Executive Intelligence Review
This article appears in the February 15, 2002 issue of Executive Intelligence Review.

Israeli Soldiers Refuse
To Commit War Crimes

by Dean Andromidas

[PDF version of this article]

By Feb. 5, in a growing resistance, almost 200 reserve soldiers and officers from the Israeli Defense Forces (IDF) were circulating a powerful letter declaring their refusal to serve in the Israeli occupied territories. The soldiers charge that they "were issued commands and directives that had nothing to do with the security of our country, and that had the sole purpose of perpetuating our control over the Palestinian people.... We, who sensed how the commands issued to us in the territories, destroy all the values we had absorbed while growing up in this country...."

The resisters charge that the "price of the occupation is the loss of IDF's human character and the corruption of the entire Israeli society." Recognizing that the Israeli settlements are illegal and will have to be withdrawn, their open letter declares "that we shall not continue to fight this war of the settlements. We shall not continue to fight beyond the 1967 borders in order to dominate, expel, starve and humiliate an entire people."

The reaction of IDF Chief of Staff Gen. Shaul Mofaz has been harsh; he told Israeli Army Radio Feb. 1 that the signers had political motives: "If this is the case, then this is not dissent, but a serious rebellion that the country's leaders must address." A few days later, Mofaz went even further and told a Knesset Foreign Affairs and Defense Committee, "If some of the officers have ideological motives and are trying to advance those by means of the IDF, it's much worse than refusing to serve. It's mutiny." He has ordered all signers of the letters to be interrogated by their commanders, and ordered the officers to be relieved of their commands. Three officers have been relieved so far, and others have been suspended. It is expected that several may go to jail.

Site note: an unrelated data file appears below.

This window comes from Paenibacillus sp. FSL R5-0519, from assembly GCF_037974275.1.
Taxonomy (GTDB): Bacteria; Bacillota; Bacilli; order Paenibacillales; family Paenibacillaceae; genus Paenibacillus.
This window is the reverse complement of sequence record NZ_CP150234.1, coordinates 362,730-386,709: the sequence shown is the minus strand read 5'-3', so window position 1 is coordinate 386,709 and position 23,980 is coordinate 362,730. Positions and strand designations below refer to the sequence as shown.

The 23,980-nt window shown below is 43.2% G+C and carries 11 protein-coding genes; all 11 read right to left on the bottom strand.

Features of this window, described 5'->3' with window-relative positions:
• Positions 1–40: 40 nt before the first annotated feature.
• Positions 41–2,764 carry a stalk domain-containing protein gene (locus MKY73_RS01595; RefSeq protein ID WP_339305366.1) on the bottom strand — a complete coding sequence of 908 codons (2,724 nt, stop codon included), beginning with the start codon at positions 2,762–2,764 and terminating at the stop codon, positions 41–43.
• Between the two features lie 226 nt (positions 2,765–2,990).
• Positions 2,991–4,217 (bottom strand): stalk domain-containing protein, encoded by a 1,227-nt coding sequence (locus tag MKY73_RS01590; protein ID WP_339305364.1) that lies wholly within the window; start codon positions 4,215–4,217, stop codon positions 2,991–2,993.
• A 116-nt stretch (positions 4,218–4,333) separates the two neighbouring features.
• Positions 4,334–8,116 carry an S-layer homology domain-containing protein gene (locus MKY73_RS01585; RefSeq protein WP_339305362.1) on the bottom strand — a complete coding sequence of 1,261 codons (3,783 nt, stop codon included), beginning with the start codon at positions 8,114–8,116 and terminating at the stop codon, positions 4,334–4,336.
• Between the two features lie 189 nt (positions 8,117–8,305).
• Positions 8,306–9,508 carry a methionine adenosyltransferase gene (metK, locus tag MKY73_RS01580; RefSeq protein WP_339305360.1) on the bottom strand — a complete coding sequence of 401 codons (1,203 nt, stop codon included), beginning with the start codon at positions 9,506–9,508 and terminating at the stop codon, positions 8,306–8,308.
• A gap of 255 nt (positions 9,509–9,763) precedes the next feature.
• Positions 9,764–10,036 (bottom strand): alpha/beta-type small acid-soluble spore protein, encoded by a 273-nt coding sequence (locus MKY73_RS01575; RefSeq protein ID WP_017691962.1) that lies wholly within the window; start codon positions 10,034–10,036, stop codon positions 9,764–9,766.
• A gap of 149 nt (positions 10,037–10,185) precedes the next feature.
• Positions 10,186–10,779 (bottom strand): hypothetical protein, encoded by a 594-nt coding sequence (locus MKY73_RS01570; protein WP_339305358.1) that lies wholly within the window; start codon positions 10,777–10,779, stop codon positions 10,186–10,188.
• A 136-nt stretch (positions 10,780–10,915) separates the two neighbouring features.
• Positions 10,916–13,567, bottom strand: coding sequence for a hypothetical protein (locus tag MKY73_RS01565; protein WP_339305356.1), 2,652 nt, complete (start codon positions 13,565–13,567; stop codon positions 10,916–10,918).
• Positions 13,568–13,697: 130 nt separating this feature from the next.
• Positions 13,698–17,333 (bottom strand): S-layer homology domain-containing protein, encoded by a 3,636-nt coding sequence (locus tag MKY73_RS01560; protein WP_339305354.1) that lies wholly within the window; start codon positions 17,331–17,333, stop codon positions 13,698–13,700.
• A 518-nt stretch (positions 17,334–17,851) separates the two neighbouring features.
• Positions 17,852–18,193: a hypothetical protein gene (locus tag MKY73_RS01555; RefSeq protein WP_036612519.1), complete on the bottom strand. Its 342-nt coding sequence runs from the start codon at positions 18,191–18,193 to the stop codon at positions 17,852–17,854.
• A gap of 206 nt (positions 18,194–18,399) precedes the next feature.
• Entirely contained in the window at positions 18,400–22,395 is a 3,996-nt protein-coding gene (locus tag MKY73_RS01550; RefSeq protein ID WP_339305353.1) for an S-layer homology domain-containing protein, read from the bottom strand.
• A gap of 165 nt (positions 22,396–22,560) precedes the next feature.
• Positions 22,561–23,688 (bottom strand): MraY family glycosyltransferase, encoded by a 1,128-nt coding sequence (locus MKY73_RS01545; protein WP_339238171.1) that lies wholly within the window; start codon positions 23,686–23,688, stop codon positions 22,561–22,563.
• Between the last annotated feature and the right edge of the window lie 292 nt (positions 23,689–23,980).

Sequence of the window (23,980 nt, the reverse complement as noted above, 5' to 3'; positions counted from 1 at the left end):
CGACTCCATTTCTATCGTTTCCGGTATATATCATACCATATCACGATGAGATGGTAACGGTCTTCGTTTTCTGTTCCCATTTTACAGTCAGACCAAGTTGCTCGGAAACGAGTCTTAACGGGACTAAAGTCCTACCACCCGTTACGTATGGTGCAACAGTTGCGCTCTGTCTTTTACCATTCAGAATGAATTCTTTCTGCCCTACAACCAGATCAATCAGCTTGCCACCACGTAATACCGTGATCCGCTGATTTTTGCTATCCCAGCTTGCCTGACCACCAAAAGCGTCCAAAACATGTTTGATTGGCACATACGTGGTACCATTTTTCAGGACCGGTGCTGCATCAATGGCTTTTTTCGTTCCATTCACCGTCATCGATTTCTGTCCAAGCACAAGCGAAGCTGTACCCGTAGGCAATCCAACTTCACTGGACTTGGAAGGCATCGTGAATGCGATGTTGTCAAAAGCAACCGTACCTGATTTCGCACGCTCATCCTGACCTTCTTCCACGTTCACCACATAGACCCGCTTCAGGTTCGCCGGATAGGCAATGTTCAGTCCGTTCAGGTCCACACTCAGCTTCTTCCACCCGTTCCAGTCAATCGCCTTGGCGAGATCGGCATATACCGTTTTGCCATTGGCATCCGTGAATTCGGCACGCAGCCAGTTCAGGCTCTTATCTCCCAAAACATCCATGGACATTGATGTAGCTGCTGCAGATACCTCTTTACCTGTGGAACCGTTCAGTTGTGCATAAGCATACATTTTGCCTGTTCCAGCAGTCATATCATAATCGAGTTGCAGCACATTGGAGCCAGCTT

Although Mofaz did not speak of court-martialing the soldiers, Ra'anan Gissen, Prime Minister Ariel Sharon's official spokesman, did. (see EIR, Feb. 8, 2002).

'The Oslo Generation'

The charge among the Israeli right wing that the signers are ideologically motivated "leftists" or "peaceniks" is absurd, given that the majority of the signers are members not only of combat units, but of elite units such as the paratroopers. Many had served in southern Lebanon during the years Israel maintained its so-called "security zone" there. The letter was released only days after it was revealed in the Israeli mass-circulation daily Ha'aretz on Jan. 27, that Israeli officers have been studying the Nazi destruction of the Warsaw Ghetto to learn "useful lessons" on how to conduct war in Palestinian cities (see EIR, Feb. 8).

A spokesman for the soldiers, Amit Mashiach, denied that the group has any political motivation, or even contact with politicians. "If the Chief of Staff has information suggesting otherwise, then he should reveal it. If not, then this is a campaign by the army to silence and smear us."

Public support for the soldiers has been gaining momentum. Following the publication of their letter with the initial 50 signatories, as a paid advertisment in Israel's leading dailies, the list of signatories has increased four-fold. At least one-third of the signatories are officers from the rank of lieutenant to major. Averaging between the ages of 25 and 35, these men can be seen as the "Oslo Generation," who saw for themselves the possiblity of peace with the Palestinians as demonstrated by the 1993 Oslo Accords. They also saw the Israeli unilateral withdrawal from southern Lebanon which, contrary to the hysterical warnings of the right wing, has left Israel's northern border in its quietest state since the founding of the Israeli state in 1948. They also experienced the assassination of Israel Prime Minister Yitzhak Rabin in 1995, at the hands of a right-wing extremist, who received support from the extremist elements in the settlements. These are the same settlements, to protect which the soldiers have been ordered to commit war crimes.

The website of the letter's initiators (www.seruv.org) has reeceived over 2000 e-mails, 70% of which offer support for their effort. Many of these e-mails are from officers and soldiers, some of whom then decided to add their signatures.

In Lebanon, the major English-language newspaper, the Daily Star, expressed support for the initiative, in an editorial calling for the Arab world to "break bread" and engage in a dialogue with the "other Israel ... one which Arabs need desperately to engage in dialogue and on which the Jewish state's supporters among world Jewry need to focus." This "other Israel," the Daily Star writes, "is made up of a few dozen reserve officers who have publicly declared that they will no longer serve in the occupied territories."